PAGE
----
Doing Business in Bulgaria

There are many European countries that offer appealing tax benefits to foreign investors, but Bulgaria outshines all of them. Bulgaria’s flat rate tax framework is beneficial for both companies and personal tax purposes, offering the best of both worlds at the same time.

Bulgaria is a country situated in the south-eastern region of Europe that opens up to the Black Sea, making it possible for companies to make use of these popular trade routes. The capital, Sofia, is also steadily on the rise as an economic hotspot.

Bulgaria’s flat tax rates

An international tax system is used in Bulgaria and residents are taxed on their world income. Companies are taxed at 10% whilst profit at the end of the financial year based on an adjusted scale. Individuals are also subject to a 10% income rate.

Bulgaria as a great outsourcing destination

The country offers an affordable business environment to residents and foreign investors. It has an excellent internet structure making international business extremely easy. Many EU countries offer amazing business opportunities but high tax rates, which is why Bulgaria is often favoured above the rest. A Bulgarian company can function as a subsidiary of a non-EU parent company, achieving minimum tax leakage and efficient building up of profits.

Tax holiday, tax exemptions and special regimes

A tax holiday is implemented to lessen the amount of tax that is payable per year by the company and it is based on profits from manufacturing activities. Companies that are exempt from corporate tax income are companies like specialized investment companies and collective investment schemes.

Popular types of companies in Bulgaria

There are 3 types of companies that are popular in Bulgaria:

  • Limited liability company (Bulgaria OOD) – this is a commercial company established by natural or legal entities that are responsible for the company’s obligations. There must be at least 1 director and 1 shareholder of any nationality. A minimum capital of 1 EUR is required which must be registered to each shareholder with values not smaller than 0.50 EUR. An audit has to occur if it exceeds 750,000 EUR fixed assets, annual turnover of 1,250,000 EUR and has a workforce of 50 or more employees.
  • Single person limited liability company (Bulgaria EOOD) – similar to an OOD, but of which the capital is owned by one legal or natural entity. The requirements are the same to the above mentioned.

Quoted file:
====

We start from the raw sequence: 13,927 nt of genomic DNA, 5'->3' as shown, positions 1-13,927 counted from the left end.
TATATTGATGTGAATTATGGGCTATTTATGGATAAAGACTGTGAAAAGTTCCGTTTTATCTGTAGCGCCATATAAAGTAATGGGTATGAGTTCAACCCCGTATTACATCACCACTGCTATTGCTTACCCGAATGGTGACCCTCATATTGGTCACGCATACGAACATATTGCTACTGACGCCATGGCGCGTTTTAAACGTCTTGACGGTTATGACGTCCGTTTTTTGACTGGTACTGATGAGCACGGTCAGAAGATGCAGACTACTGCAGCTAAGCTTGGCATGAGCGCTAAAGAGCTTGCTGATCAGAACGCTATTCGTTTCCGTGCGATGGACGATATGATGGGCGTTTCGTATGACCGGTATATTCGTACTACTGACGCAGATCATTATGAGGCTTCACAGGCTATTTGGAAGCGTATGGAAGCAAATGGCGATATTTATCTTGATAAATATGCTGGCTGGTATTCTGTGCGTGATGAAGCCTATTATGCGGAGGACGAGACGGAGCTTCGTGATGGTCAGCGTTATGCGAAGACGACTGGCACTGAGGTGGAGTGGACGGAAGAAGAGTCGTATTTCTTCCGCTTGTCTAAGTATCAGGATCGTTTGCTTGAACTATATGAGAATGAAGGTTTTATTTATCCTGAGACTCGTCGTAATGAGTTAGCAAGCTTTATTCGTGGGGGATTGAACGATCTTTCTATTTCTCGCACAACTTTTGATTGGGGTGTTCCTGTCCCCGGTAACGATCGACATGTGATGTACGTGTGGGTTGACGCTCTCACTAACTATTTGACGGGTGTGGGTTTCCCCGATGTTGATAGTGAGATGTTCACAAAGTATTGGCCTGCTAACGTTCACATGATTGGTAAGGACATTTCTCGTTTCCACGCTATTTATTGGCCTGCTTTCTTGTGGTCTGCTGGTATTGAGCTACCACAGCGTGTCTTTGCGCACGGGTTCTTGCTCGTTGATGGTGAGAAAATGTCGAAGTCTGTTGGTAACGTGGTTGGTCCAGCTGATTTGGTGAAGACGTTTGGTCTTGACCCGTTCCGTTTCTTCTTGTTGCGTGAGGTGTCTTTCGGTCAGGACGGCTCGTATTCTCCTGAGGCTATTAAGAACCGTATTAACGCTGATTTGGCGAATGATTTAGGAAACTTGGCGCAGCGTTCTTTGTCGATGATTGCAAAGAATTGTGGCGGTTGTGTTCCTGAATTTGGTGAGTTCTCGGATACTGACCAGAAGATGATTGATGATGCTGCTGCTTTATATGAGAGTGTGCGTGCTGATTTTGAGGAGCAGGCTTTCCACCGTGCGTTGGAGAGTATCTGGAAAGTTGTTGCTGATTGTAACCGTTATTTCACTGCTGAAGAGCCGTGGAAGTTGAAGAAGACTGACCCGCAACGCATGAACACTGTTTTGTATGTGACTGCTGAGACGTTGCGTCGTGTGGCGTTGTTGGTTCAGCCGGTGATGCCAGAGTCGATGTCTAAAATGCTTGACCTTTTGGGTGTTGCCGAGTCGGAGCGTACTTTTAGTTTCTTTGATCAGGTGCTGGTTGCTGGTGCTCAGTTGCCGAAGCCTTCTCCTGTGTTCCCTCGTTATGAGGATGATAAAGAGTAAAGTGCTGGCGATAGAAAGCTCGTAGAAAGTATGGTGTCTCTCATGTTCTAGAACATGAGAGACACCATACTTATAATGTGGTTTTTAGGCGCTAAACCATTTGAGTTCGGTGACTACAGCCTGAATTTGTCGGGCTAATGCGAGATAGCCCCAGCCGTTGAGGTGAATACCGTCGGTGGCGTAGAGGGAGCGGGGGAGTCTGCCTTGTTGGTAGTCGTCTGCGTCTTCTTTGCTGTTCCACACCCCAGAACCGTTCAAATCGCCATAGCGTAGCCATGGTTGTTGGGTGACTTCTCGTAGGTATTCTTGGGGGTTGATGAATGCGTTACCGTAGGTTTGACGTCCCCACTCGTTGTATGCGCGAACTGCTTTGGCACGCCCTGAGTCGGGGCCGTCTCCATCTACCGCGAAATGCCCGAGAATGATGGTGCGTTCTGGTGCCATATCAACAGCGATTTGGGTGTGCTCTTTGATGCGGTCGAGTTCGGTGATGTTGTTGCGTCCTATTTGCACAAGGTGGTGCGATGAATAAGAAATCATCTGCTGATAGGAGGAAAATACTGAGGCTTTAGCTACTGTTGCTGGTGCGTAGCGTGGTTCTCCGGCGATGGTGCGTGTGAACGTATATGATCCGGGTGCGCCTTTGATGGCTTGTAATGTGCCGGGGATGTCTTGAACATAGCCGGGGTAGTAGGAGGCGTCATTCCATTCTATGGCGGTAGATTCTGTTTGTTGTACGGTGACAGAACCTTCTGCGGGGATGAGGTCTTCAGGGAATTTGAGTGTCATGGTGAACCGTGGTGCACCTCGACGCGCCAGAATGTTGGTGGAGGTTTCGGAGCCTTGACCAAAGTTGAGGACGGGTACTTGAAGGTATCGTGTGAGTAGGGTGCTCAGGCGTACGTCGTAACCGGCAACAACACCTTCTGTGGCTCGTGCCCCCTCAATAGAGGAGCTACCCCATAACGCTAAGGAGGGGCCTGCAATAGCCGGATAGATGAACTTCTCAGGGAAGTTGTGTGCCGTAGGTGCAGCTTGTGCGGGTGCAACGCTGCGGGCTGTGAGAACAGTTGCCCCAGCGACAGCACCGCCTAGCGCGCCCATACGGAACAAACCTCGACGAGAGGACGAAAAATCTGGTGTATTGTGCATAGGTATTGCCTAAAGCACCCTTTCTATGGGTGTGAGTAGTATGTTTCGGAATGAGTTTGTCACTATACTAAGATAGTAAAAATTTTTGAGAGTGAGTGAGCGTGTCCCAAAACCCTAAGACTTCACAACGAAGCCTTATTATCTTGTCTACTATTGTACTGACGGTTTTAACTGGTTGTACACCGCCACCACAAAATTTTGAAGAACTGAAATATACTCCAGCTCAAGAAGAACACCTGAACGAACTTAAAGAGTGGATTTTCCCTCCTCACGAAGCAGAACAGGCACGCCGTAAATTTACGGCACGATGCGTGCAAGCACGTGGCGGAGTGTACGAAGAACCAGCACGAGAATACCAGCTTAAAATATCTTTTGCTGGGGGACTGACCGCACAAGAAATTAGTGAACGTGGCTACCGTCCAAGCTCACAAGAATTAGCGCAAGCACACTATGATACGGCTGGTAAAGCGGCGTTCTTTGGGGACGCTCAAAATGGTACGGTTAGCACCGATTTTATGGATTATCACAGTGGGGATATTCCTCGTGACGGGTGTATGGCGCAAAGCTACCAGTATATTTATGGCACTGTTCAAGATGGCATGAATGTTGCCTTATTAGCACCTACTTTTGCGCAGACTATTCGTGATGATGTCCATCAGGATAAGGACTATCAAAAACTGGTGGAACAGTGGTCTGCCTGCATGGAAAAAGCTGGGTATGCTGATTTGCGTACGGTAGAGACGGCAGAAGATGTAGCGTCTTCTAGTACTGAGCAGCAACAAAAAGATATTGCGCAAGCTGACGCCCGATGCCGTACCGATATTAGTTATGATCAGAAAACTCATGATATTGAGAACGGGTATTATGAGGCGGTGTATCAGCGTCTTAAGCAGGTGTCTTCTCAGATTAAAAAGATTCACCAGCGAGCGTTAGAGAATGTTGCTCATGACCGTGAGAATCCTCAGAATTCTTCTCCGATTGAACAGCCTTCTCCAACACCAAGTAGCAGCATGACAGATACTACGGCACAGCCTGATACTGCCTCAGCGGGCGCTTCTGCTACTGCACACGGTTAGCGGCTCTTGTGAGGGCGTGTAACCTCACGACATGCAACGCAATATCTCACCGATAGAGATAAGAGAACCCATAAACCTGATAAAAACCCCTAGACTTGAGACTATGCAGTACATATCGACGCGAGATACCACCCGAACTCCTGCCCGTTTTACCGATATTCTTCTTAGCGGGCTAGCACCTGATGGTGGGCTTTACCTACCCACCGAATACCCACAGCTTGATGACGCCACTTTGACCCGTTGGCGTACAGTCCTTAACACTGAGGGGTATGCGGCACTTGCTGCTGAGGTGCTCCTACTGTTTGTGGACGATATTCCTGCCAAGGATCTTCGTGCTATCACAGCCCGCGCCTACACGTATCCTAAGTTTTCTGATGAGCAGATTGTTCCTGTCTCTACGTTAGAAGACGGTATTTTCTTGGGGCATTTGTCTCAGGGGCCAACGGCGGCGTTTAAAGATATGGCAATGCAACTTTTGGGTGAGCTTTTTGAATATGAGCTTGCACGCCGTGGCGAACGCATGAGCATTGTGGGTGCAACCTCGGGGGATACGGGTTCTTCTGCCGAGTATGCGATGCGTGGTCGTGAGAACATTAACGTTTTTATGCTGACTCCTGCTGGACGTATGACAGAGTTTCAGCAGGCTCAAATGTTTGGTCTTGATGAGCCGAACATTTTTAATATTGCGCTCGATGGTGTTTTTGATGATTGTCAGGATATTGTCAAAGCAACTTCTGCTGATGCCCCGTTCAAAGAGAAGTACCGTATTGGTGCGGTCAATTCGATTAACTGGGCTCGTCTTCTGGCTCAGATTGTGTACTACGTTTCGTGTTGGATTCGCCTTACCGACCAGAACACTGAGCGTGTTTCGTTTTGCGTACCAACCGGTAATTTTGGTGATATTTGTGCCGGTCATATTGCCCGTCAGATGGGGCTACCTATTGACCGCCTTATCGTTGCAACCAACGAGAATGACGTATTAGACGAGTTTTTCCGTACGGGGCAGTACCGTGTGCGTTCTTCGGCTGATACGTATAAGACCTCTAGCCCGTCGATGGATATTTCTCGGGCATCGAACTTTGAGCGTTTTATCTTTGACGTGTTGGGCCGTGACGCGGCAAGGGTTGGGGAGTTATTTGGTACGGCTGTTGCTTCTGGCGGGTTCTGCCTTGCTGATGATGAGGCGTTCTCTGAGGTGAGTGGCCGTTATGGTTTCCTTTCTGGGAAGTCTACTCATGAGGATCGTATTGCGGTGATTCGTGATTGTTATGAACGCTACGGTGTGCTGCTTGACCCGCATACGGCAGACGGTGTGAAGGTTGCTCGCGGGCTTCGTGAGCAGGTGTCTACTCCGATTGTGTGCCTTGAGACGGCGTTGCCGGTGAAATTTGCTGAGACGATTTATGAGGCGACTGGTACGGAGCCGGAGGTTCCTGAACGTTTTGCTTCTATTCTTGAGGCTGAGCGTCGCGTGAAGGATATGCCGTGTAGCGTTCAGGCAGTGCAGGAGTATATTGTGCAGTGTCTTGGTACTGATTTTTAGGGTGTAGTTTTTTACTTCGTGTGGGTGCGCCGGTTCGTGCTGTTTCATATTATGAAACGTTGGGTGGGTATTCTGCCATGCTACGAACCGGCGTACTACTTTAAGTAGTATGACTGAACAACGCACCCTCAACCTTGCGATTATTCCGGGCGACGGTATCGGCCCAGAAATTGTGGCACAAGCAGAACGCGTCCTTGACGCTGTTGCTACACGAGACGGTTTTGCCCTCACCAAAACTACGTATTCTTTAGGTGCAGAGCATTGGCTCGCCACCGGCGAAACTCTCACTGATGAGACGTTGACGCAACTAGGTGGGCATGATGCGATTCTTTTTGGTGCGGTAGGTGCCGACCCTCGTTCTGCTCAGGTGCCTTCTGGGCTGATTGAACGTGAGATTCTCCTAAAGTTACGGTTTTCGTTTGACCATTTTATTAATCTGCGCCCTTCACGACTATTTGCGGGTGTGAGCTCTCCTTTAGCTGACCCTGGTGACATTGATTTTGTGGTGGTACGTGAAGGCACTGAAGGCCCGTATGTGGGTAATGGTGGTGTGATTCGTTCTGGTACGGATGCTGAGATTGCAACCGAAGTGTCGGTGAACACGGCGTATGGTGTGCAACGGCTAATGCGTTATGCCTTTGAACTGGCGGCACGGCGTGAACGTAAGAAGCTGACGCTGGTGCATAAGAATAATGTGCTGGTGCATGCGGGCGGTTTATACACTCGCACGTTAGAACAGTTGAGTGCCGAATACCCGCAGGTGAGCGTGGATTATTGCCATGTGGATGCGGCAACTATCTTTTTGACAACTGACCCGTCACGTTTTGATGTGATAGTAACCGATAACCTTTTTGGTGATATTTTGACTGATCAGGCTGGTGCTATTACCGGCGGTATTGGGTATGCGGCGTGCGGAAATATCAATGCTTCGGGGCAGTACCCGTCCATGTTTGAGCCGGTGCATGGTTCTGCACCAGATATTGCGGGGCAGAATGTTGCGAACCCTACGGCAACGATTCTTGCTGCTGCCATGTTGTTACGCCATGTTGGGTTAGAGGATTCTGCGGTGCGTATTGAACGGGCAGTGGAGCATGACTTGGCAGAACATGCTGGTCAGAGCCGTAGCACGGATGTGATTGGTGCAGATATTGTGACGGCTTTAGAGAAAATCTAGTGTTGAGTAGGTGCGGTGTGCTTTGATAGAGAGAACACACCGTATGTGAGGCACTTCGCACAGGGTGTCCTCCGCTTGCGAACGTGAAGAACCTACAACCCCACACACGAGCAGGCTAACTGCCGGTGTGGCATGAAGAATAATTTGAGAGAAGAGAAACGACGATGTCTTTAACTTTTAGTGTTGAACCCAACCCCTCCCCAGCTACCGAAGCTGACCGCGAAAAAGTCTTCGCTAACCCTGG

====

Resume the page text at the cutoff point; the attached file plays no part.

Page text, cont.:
• Joint stock company (Bulgaria AD) – the capital of a joint stock company is divided into shares and the company is fully responsible for its assets. There must be at least 3 directors, 1 chairman and 2 shareholders of any nationality. There is a minimum capital requirement of 25,560 EUR and it has to be audited regularly.

Bulgaria as a holding location

If a Bulgarian company should receive dividends, they are free of tax if subsidiaries are residents in the EEA. The dividends that are paid by such a company are also tax exempt if the resident is an EEA member. All other dividends received will be taxed at 5% and capital gains will be taxed at a flat rate consisting of 10%.

Other withholding taxes

Royalties and interest received from an external source will be taxed at 5%. If, however, they are paid to another member state it will be tax-free. Taxation of 10% is applied to the gross figure of other types of external payments.

Recent developments

In terms of taxation, Europeans are at an ambiguous stage at the moment. On the one hand, average personal income tax is rising, but on the other hand, corporate tax is decreasing. In high-income countries, lowering corporate tax is just not sufficient anymore. One of the solutions is to avoid heavy personal income tax and to combine it with a tax-efficient corporate structure. This will not only assist the country in question, but it will enhance the entire EU as companies and individuals will have more economic freedom within the states itself.

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